We’re little over two weeks away from casting our ballots, and Facebook is getting ready for South Africa’s 2019 National Elections. The social network…
Comic fans around the world have waited with bated breath to witness the fate of Black Panther, Marvel’s first black-led superhero film. The blockbuster, with its star-studded cast and partially South African soundtrack, could make or break Marvel’s future plans in diversifying its cinematic universe.
It’s an unfair amount of pressure for director Ryan Coogler, but fans will be delighted to know that he pulls Black Panther together with style and composure — and with a passion so evident it seeps into every shot and every line of dialogue.
The film follows King T’Challa (Chadwick Boseman) of the technologically-advanced Wakanda, a fictional country hidden somewhere in east Africa. When separate forces threaten world war — and to out Wakanda’s true wealth to the world– T’Challa must team up with his ex-lover (Lupita Nyong’o), sister (Letitia Wright), and members of his all-female special forces team to prevent the destruction of the world, their home, and their traditions.
For all intents and purposes, Black Panther is your typical blockbuster: things blow up, jokes bounce around, CGI is in abundance. But Ryan Coogler doesn’t settle for making a typical action film. Instead, the director infuses Black Panther with his own lived experiences, weaving together an intensely personal story of decolonisation and the inner lives of the African diaspora.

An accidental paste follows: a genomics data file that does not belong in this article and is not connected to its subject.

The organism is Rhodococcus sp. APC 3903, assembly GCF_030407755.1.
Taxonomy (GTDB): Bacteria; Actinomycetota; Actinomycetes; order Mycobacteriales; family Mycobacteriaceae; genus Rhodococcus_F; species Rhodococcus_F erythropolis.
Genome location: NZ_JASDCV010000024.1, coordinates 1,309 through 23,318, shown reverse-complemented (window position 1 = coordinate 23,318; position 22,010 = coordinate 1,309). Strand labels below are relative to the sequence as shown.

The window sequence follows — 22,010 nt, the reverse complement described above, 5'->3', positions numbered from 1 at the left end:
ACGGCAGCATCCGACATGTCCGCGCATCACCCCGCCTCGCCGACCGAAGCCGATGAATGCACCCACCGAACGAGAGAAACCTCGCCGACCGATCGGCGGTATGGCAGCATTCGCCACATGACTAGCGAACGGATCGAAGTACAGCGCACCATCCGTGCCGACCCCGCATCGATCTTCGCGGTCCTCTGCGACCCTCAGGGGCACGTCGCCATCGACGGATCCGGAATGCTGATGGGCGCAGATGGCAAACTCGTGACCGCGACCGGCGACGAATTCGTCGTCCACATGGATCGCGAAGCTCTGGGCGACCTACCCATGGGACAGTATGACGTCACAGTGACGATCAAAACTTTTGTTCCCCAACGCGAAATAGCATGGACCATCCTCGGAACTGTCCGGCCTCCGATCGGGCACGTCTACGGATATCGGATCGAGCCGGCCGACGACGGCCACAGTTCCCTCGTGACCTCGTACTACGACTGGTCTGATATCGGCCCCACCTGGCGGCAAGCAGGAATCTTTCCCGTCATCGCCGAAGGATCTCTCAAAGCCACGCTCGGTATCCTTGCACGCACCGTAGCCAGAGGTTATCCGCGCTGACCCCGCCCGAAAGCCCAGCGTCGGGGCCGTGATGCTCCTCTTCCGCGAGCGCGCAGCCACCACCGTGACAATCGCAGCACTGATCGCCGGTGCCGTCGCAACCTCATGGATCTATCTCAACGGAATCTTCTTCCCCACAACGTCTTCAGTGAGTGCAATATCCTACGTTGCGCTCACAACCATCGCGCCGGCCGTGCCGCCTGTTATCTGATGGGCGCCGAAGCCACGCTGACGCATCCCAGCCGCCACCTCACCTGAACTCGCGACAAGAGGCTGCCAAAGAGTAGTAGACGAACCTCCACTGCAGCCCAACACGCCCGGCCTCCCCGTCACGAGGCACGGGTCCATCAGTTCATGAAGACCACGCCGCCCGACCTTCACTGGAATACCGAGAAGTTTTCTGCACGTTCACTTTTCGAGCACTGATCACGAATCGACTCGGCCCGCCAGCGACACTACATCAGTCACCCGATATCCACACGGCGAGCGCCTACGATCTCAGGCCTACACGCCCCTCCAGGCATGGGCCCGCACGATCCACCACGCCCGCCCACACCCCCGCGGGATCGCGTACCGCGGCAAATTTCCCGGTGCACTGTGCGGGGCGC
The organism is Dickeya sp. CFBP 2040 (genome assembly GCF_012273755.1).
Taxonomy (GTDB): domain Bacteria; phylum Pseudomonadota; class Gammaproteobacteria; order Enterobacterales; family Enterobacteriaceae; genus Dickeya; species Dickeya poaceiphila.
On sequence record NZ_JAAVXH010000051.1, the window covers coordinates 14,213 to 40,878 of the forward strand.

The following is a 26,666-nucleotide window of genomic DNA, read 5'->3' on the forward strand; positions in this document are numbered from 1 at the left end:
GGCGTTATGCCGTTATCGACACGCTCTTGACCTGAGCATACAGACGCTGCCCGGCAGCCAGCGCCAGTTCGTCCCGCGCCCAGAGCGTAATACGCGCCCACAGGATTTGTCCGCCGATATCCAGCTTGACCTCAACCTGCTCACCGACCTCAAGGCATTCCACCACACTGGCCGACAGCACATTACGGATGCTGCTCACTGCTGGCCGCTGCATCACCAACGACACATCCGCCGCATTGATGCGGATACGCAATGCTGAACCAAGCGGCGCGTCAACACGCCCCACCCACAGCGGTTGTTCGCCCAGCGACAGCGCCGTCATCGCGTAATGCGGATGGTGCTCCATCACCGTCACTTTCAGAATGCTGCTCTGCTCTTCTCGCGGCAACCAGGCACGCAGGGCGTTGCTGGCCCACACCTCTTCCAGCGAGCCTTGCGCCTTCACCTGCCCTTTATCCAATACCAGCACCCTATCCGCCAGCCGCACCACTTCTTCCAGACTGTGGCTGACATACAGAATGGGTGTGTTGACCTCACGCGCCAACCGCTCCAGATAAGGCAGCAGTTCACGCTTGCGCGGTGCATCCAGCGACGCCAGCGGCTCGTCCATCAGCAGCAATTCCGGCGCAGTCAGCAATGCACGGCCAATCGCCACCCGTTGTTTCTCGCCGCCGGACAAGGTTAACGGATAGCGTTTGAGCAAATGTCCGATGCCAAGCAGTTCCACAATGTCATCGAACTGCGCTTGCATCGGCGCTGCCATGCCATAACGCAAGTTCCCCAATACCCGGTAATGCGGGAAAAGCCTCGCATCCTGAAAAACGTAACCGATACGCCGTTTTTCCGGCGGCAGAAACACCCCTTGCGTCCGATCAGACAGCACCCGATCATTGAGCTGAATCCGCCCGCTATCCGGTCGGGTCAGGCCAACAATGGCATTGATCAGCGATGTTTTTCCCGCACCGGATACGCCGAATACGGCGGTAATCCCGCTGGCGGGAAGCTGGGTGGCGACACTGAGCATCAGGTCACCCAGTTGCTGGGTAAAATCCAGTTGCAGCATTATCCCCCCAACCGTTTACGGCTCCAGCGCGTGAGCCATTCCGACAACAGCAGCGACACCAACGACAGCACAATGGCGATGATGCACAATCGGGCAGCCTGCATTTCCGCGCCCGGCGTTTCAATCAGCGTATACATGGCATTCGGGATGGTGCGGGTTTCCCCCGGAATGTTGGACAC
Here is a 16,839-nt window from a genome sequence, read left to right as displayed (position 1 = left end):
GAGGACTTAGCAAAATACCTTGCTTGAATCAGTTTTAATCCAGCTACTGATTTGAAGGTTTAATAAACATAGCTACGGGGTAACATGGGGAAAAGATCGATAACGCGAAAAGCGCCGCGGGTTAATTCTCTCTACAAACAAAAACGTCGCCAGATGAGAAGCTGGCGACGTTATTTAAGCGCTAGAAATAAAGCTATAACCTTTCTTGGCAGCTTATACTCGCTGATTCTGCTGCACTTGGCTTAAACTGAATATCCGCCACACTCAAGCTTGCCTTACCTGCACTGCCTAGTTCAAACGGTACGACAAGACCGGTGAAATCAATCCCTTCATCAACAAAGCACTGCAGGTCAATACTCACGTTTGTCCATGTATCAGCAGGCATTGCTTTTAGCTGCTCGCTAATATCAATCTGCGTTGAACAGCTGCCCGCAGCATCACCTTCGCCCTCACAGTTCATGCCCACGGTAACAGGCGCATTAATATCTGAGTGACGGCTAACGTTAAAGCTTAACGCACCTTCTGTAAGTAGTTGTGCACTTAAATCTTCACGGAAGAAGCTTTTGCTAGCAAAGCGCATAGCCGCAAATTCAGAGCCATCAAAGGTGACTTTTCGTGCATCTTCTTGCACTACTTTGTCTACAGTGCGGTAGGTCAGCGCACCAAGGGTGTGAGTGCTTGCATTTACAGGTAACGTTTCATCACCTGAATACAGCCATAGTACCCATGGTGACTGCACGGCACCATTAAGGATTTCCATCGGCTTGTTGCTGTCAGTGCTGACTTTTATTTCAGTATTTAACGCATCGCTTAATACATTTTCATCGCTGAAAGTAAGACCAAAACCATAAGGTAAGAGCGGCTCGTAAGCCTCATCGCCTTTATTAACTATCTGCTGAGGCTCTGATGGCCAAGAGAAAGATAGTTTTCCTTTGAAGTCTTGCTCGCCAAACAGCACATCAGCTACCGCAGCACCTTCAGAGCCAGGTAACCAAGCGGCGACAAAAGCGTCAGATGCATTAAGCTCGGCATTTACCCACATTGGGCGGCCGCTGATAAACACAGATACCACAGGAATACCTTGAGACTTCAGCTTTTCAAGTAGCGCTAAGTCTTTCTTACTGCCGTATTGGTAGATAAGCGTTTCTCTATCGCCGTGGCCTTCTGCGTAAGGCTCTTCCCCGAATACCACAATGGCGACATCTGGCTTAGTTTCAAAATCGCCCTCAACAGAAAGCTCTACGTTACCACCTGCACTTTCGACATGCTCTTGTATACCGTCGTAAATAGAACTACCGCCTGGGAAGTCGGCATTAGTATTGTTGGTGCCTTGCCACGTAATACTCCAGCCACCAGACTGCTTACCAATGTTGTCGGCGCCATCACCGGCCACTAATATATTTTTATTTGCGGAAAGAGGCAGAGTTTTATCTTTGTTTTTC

Director Ryan Coogler infused Black Panther with his own lived experiences
Black Panther uses the fantastical to tell the story of a difficult reality — and it succeeds in two parts. The first is, obviously, for black people. Black Panther allows the under-represented to not only see themselves on screen, but to see themselves as strong, loving, and intellectually complex. The film also embraces Africa’s deep cultural heritage, pulling languages from South Africa, waterfalls from Zambia, names from Nigeria.
The second part is that Coogler makes the inner struggles of black people around the world accessible to a large audience. The familiar fantasy of the Marvel universe merges with conversations non-black people may never have considered. How does technology battle tradition? What does it mean to ignore the racialised struggles of those like you? Black Panther offers intellectual nuance for these questions, providing a natural avenue for further discussion.
The film is a well-written blockbuster that tackles themes high-budget films rarely blink at
The film further proves the power of gifting directors the room to tell their own stories. Black Panther is a well-written blockbuster that tackles themes high-budget films rarely blink at. What results is a fascinating, refreshing, and long-lasting film that feels like nothing ever made before. And while Marvel can financially survive off the likes of Spider-Man: Homecoming and Thor: Ragnarok — both good films — the likes of Black Panther allows it to be so much more.
This is nothing new: Patty Jenkins was praised for her representation of DC’s Wonder Woman, Jordan Peele found box office success and critical acclaim for his social horror Get Out. Audiences are paying for films that offer authentic perspectives that Hollywood used to shy away from.
It’s an exciting prospect; if Coogler can make a Marvel film like Black Panther feel personal — intimate, even — then maybe the infinity-long slate Marvel and DC are preparing for might not be so terrible. In fact, I quite look forward to it.